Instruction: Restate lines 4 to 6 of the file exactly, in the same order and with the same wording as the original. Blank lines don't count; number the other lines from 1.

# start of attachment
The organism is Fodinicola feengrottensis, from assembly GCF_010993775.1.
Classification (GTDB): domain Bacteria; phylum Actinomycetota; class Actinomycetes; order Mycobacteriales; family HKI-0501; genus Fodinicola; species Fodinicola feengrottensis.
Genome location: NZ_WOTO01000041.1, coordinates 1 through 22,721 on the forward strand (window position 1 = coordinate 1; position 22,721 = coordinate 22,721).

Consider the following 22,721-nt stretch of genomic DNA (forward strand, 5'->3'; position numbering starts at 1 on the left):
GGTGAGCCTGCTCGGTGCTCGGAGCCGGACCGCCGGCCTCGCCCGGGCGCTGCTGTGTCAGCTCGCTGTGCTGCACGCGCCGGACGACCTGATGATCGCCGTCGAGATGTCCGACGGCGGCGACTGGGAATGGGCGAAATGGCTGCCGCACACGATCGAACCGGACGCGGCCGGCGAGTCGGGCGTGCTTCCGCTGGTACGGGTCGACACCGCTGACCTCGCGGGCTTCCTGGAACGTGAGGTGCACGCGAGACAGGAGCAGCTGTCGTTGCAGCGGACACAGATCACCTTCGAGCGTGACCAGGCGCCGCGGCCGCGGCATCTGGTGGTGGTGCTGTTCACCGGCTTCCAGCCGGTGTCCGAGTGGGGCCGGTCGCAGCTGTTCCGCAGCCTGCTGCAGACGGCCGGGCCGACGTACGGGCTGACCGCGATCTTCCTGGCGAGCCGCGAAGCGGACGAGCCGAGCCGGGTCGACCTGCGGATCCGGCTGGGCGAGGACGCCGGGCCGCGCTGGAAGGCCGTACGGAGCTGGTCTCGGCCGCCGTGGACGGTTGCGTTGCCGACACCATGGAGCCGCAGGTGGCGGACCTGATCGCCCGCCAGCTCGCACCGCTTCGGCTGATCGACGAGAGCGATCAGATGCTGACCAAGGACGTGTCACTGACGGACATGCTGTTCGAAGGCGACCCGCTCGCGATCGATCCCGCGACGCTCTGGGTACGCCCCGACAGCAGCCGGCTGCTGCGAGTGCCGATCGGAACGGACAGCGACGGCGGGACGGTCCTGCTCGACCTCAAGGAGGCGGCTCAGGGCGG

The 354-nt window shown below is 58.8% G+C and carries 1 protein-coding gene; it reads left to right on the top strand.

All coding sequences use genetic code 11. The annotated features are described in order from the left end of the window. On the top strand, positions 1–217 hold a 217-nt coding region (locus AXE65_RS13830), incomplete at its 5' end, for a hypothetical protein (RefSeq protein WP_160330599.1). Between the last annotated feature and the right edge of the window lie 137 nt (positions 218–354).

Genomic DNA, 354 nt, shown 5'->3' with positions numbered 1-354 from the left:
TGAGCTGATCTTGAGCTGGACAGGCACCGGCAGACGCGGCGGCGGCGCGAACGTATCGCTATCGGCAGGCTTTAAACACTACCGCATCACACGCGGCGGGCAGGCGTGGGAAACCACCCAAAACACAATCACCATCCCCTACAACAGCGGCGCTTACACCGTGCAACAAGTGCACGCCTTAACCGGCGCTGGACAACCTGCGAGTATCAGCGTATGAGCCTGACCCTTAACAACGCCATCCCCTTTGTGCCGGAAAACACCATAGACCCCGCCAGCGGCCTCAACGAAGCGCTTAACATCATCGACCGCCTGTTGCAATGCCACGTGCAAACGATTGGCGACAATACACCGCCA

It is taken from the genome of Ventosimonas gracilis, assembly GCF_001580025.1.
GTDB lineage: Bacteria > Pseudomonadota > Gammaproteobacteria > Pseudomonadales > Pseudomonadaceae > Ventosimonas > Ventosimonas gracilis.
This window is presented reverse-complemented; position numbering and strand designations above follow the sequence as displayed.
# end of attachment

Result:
Consider the following 22,721-nt stretch of genomic DNA (forward strand, 5'->3'; position numbering starts at 1 on the left):
GGTGAGCCTGCTCGGTGCTCGGAGCCGGACCGCCGGCCTCGCCCGGGCGCTGCTGTGTCAGCTCGCTGTGCTGCACGCGCCGGACGACCTGATGATCGCCGTCGAGATGTCCGACGGCGGCGACTGGGAATGGGCGAAATGGCTGCCGCACACGATCGAACCGGACGCGGCCGGCGAGTCGGGCGTGCTTCCGCTGGTACGGGTCGACACCGCTGACCTCGCGGGCTTCCTGGAACGTGAGGTGCACGCGAGACAGGAGCAGCTGTCGTTGCAGCGGACACAGATCACCTTCGAGCGTGACCAGGCGCCGCGGCCGCGGCATCTGGTGGTGGTGCTGTTCACCGGCTTCCAGCCGGTGTCCGAGTGGGGCCGGTCGCAGCTGTTCCGCAGCCTGCTGCAGACGGCCGGGCCGACGTACGGGCTGACCGCGATCTTCCTGGCGAGCCGCGAAGCGGACGAGCCGAGCCGGGTCGACCTGCGGATCCGGCTGGGCGAGGACGCCGGGCCGCGCTGGAAGGCCGTACGGAGCTGGTCTCGGCCGCCGTGGACGGTTGCGTTGCCGACACCATGGAGCCGCAGGTGGCGGACCTGATCGCCCGCCAGCTCGCACCGCTTCGGCTGATCGACGAGAGCGATCAGATGCTGACCAAGGACGTGTCACTGACGGACATGCTGTTCGAAGGCGACCCGCTCGCGATCGATCCCGCGACGCTCTGGGTACGCCCCGACAGCAGCCGGCTGCTGCGAGTGCCGATCGGAACGGACAGCGACGGCGGGACGGTCCTGCTCGACCTCAAGGAGGCGGCTCAGGGCGG

The 354-nt window shown below is 58.8% G+C and carries 1 protein-coding gene; it reads left to right on the top strand.